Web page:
Copyright is an important part of working on the Web, as you and your students must be aware of copyright laws and policies in order to avoid accidental infringement. A good rule of thumb to follow is the Fair Use guideline, part of the legal code that ensures that copyrighted works can be used for educational and artistic purposes within certain limitations. The Fair use guidelines are:
- Purpose: The purpose of the use of the copyrighted work should be for educational use or to otherwise add value to the original. Parody and satire fall under fair use because they potentially add value to society’s understanding of the work.
- Nature: If the work is of a factual nature, there is far less limitation on fair use as opposed to works of a creative nature.
- Amount: The less taken from the copyrighted source, the better. In other words, it is acceptable to borrow a few lines from a poem, but it is not legal to make use of the entire poem, even if the purpose and nature of the use of the work are within fair use guidelines.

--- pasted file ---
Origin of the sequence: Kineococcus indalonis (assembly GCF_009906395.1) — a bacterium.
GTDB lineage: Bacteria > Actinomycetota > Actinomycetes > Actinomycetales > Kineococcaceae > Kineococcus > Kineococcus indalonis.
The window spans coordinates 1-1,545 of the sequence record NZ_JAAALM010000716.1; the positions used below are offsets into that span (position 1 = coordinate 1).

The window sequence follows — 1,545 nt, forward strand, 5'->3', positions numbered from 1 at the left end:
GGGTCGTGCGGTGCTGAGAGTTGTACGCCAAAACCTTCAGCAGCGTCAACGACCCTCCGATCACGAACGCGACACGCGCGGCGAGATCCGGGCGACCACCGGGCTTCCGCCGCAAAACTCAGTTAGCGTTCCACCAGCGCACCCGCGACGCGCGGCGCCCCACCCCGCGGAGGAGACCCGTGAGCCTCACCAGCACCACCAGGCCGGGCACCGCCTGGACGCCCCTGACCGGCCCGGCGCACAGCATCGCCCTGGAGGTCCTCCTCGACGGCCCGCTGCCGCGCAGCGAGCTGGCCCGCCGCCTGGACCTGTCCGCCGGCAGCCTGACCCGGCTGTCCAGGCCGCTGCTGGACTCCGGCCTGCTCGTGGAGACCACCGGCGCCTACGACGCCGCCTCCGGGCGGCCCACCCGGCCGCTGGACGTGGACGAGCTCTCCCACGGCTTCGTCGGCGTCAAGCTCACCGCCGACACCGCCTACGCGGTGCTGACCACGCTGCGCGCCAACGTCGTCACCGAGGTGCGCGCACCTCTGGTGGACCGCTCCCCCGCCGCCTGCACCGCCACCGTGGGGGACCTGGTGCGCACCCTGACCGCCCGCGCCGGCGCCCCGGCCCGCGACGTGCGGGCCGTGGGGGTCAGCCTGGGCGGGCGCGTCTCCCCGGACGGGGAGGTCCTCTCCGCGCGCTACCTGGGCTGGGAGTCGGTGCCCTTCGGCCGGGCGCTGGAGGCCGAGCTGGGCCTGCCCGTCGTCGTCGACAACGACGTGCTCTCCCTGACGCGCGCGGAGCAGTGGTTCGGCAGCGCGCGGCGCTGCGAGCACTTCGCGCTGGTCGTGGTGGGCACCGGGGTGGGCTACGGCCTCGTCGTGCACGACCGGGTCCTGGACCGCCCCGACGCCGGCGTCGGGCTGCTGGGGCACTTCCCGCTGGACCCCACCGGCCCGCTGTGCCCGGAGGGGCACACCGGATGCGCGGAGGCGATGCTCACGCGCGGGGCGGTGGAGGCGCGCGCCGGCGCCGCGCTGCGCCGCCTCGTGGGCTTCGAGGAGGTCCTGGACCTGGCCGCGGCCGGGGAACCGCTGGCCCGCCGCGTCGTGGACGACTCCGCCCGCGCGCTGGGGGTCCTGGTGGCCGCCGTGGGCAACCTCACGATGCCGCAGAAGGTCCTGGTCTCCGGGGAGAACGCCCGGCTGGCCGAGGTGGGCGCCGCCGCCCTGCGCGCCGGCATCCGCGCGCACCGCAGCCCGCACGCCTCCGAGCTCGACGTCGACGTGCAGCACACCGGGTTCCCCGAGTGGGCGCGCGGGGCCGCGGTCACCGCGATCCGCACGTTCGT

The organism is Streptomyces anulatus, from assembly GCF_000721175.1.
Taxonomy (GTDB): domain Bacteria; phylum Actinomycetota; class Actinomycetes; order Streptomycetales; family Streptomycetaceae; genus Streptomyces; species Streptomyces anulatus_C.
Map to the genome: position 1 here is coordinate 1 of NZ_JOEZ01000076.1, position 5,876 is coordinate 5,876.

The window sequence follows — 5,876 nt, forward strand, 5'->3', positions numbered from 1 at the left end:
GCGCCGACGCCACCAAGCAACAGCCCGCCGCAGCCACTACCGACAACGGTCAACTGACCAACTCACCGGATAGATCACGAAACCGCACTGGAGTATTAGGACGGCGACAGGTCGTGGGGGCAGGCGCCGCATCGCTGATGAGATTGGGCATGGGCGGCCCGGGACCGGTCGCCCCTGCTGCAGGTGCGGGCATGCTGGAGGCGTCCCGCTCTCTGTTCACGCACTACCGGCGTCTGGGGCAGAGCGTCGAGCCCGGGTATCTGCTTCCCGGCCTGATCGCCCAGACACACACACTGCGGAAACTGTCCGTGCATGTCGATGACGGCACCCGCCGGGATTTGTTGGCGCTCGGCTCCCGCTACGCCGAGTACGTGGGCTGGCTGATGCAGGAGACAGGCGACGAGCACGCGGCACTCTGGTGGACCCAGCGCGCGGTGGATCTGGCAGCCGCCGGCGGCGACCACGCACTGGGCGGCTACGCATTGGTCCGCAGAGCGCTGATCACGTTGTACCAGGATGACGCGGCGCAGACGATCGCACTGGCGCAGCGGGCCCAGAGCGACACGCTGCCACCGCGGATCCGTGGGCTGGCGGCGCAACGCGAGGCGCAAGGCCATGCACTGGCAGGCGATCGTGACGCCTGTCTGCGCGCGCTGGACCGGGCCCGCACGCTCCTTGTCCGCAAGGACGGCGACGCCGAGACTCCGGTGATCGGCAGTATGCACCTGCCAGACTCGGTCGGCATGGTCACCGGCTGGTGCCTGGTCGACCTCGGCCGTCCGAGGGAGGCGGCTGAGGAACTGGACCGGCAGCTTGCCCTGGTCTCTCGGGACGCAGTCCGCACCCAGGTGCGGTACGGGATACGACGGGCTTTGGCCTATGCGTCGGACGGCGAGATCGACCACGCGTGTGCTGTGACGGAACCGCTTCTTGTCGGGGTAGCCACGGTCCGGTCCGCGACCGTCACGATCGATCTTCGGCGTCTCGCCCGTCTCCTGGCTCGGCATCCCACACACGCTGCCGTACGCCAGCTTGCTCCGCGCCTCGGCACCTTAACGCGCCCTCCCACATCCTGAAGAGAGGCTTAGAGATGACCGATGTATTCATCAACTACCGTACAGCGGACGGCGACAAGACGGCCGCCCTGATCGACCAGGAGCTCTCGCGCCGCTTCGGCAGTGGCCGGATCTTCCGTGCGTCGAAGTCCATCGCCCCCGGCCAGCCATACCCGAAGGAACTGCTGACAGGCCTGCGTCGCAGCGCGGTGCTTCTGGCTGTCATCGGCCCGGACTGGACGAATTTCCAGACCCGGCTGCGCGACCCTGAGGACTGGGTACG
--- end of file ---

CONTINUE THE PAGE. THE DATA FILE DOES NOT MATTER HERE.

- Effect: If the use of the copyrighted work may have an impact on the original work’s continued marketability and the author’s right to earn money from the work, then it should not be used, even if the purpose, nature, and amount are all within fair use limitations.
A good place to start understanding the concepts surrounding copyright and Fair Use laws is the University Copyright Office at http://www.lib.purdue.edu/uco/.
Another great place is Purdue’s own Copyright Office, run by Director Donna Ferullo, J.D. Review Donna’s recent presentation at PNC about copyright issues for faculty and staff using the link below!
Other resources to help you understand copyright and Fair Use:
- Stanford’s Copyright and Fair Use website
- Columbia’s Fair Use checklist
- Understanding the TEACH Act
- Digital Millennium Copyright Act (DMCA) info sheet from Harvard
Additional Copyright Resources